So I have a lot invested in this possibility. I want very much for the surgeon to say: yes, we can do this; yes, it will work. But again...I'm trying not to get my hopes up.
Years ago, I was evaluated for a surgery that had the potential to cure my trigeminal neuralgia. I was thrilled (and blogged about it here). I assumed I was a candidate, and began to envision a TN-free life. I was so very excited.
And then the bad news...I was not a candidate. The surgery was not for me.
I was beyond disappointed. I was deeply depressed, and even had my anti-depressants adjusted. It never occurred to me that I would be turned away. I very literally mourned that TN-free dream. It was a bitter lesson learned.
So, I'm focusing on the positives of the hysterectomy: no more bad, frequent, irregular periods. No more terrible cramps, insane bloating & migraines. And most importantly, my cancer risk will plummet.
And if the urinary aspect works out, great.
That's not to say that this surgery doesn't have its downsides. It is a serious surgery, more serious than I have ever had before. It will require several days in the hospital...likely more than the norm because of the high risk of infection that comes along with MS, an autoimmune disorder. It will be a long recovery: at least six weeks of total bedrest. I don't tend to deal well with that, as it bores me to fucking tears. The surgery (and the recovery) will be painful. I will be taking painkillers that I don't tend to enjoy because of the side effects (nausea, constipation, feeling like a damned zombie).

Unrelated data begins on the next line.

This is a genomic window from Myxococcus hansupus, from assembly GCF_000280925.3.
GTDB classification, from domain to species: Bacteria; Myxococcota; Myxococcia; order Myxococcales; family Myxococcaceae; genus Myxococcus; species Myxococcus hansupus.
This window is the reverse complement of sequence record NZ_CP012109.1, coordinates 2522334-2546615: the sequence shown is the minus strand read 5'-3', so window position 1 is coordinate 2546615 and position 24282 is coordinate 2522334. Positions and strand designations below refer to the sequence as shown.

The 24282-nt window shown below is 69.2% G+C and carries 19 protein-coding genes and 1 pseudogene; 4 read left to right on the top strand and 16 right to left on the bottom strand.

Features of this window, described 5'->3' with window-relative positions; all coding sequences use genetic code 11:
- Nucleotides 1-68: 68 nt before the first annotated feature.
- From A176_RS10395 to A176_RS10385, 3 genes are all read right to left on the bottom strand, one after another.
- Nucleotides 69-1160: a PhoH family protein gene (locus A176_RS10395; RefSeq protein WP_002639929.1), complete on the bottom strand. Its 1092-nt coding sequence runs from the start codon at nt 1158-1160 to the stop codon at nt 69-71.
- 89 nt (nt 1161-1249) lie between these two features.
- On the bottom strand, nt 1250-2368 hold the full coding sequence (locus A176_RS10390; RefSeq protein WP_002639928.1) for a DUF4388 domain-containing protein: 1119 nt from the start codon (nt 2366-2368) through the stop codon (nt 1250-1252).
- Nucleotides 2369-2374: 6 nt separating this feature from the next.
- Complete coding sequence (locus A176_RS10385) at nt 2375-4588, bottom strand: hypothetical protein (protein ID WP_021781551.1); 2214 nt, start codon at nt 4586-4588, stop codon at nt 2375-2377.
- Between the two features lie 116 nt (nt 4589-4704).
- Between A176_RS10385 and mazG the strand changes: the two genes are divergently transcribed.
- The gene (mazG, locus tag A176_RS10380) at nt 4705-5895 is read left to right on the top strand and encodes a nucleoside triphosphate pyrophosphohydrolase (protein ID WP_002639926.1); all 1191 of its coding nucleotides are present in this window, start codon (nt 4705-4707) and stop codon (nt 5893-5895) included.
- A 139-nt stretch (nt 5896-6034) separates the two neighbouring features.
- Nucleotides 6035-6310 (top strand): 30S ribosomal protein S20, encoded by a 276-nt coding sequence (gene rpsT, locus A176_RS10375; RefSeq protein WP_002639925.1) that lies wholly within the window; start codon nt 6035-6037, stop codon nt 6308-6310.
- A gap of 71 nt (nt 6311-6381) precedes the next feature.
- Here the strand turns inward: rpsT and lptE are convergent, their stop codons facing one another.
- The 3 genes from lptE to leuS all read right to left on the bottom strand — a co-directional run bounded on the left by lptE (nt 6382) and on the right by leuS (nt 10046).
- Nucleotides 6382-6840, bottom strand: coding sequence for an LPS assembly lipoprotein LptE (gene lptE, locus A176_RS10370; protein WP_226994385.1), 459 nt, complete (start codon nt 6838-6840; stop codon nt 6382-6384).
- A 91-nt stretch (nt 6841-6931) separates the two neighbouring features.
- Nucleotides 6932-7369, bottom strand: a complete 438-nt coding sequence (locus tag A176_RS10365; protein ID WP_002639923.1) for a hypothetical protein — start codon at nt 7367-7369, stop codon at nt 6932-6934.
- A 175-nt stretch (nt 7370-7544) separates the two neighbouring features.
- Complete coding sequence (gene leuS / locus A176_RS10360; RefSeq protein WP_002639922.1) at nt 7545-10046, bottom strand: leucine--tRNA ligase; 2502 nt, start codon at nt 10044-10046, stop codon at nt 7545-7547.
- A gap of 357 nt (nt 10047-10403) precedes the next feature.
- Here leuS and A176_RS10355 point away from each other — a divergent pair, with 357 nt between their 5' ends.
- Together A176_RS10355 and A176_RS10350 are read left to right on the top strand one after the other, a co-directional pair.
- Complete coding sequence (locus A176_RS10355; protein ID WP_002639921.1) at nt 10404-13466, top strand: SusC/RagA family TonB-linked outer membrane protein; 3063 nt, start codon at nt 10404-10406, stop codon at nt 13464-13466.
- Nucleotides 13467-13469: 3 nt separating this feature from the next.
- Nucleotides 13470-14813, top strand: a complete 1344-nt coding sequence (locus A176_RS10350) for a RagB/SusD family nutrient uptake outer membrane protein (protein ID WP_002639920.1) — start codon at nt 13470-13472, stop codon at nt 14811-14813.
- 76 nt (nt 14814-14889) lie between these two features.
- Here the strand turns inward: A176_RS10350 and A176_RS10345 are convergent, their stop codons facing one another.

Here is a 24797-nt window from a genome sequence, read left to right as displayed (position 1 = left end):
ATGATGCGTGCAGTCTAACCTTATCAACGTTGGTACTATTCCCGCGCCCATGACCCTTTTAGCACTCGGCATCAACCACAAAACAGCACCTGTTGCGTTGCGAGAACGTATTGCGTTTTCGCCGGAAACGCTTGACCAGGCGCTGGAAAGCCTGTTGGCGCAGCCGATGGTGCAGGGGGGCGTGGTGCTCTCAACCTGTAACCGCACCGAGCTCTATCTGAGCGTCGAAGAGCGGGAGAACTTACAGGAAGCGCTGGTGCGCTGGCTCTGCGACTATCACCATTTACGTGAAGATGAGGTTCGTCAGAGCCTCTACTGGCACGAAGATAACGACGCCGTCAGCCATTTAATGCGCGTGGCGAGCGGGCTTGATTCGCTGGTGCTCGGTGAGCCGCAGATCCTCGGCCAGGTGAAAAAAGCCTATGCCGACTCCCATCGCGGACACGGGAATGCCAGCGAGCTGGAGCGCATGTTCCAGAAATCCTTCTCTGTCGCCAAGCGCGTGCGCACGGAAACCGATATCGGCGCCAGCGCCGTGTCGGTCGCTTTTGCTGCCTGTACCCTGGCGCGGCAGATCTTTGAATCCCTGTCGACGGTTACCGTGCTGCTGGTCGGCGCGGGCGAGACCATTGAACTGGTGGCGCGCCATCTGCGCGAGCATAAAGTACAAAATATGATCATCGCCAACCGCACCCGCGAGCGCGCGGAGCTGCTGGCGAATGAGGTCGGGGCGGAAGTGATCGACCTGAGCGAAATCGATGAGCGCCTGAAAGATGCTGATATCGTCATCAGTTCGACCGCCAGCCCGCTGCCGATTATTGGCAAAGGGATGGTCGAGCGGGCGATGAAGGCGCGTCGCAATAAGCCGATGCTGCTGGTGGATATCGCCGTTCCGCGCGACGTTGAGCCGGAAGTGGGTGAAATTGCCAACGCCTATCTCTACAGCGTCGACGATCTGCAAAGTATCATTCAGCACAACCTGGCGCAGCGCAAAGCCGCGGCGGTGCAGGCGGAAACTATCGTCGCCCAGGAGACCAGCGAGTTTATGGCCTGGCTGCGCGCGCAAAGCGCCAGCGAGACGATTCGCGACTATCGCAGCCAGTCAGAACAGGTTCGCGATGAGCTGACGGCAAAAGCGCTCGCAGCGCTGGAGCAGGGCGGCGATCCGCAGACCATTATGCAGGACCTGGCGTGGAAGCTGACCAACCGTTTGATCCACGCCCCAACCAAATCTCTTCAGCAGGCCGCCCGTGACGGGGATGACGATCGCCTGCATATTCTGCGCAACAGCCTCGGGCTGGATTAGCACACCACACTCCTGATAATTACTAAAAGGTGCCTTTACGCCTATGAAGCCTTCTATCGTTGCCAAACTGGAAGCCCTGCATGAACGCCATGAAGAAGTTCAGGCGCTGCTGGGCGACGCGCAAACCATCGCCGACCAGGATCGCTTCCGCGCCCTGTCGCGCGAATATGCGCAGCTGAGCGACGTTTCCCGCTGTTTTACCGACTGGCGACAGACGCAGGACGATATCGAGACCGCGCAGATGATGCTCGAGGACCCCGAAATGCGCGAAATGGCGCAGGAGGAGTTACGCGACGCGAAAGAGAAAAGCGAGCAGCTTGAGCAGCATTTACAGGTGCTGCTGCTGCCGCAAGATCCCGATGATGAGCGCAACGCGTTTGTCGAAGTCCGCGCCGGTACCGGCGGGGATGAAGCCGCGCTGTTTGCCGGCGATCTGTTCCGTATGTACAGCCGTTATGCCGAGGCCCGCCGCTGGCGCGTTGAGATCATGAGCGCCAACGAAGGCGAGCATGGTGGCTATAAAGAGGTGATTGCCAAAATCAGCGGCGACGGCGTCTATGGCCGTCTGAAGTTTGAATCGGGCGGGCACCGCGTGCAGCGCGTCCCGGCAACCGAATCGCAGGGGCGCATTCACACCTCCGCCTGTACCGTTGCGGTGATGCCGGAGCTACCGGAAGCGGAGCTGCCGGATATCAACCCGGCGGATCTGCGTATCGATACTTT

And then there's menopause.
I imagine going through menopause at 38 is going to come with its own obstacles. Do I take HRT? Will hot flashes affect my all-too-heat-reactive multiple sclerosis? Will it affect my sexuality, and if so, how do I handle that?
Fortunately, I'm not going at this alone. I've found a fantastic resource, the Hyster Sisters website & support group. It's been amazing, and the information there has made me feel so much more at ease with all aspects of my hysterectomy. I recommend it highly.
Well, I shall shuffle on to sleep now. Updates to follow, so stay tuned, ZPT readers...